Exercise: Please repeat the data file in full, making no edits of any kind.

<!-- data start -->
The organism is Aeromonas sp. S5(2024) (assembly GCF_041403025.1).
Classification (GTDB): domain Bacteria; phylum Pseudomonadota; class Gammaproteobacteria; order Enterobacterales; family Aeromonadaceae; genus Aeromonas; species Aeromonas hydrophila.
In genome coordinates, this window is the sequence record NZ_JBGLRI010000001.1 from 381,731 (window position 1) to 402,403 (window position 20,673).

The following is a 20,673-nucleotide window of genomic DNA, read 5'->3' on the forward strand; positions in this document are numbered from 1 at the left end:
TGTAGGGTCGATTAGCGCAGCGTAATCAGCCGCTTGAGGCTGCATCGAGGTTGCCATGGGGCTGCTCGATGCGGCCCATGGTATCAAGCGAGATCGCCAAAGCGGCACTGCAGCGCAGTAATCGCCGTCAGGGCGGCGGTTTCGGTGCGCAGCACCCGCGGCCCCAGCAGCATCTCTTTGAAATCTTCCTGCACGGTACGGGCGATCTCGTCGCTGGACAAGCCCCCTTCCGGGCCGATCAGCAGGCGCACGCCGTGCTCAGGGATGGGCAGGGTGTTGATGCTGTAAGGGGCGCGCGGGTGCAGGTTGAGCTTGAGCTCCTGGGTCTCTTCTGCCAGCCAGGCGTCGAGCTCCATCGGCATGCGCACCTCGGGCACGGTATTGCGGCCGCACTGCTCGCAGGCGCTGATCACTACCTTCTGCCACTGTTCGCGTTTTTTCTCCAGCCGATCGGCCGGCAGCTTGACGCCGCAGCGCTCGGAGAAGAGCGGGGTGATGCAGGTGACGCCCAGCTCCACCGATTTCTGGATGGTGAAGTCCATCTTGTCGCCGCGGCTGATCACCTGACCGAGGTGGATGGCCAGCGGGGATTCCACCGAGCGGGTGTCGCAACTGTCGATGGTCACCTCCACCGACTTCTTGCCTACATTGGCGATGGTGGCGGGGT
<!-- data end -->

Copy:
The organism is Aeromonas sp. S5(2024) (assembly GCF_041403025.1).
Classification (GTDB): domain Bacteria; phylum Pseudomonadota; class Gammaproteobacteria; order Enterobacterales; family Aeromonadaceae; genus Aeromonas; species Aeromonas hydrophila.
In genome coordinates, this window is the sequence record NZ_JBGLRI010000001.1 from 381,731 (window position 1) to 402,403 (window position 20,673).

The following is a 20,673-nucleotide window of genomic DNA, read 5'->3' on the forward strand; positions in this document are numbered from 1 at the left end:
TGTAGGGTCGATTAGCGCAGCGTAATCAGCCGCTTGAGGCTGCATCGAGGTTGCCATGGGGCTGCTCGATGCGGCCCATGGTATCAAGCGAGATCGCCAAAGCGGCACTGCAGCGCAGTAATCGCCGTCAGGGCGGCGGTTTCGGTGCGCAGCACCCGCGGCCCCAGCAGCATCTCTTTGAAATCTTCCTGCACGGTACGGGCGATCTCGTCGCTGGACAAGCCCCCTTCCGGGCCGATCAGCAGGCGCACGCCGTGCTCAGGGATGGGCAGGGTGTTGATGCTGTAAGGGGCGCGCGGGTGCAGGTTGAGCTTGAGCTCCTGGGTCTCTTCTGCCAGCCAGGCGTCGAGCTCCATCGGCATGCGCACCTCGGGCACGGTATTGCGGCCGCACTGCTCGCAGGCGCTGATCACTACCTTCTGCCACTGTTCGCGTTTTTTCTCCAGCCGATCGGCCGGCAGCTTGACGCCGCAGCGCTCGGAGAAGAGCGGGGTGATGCAGGTGACGCCCAGCTCCACCGATTTCTGGATGGTGAAGTCCATCTTGTCGCCGCGGCTGATCACCTGACCGAGGTGGATGGCCAGCGGGGATTCCACCGAGCGGGTGTCGCAACTGTCGATGGTCACCTCCACCGACTTCTTGCCTACATTGGCGATGGTGGCGGGGT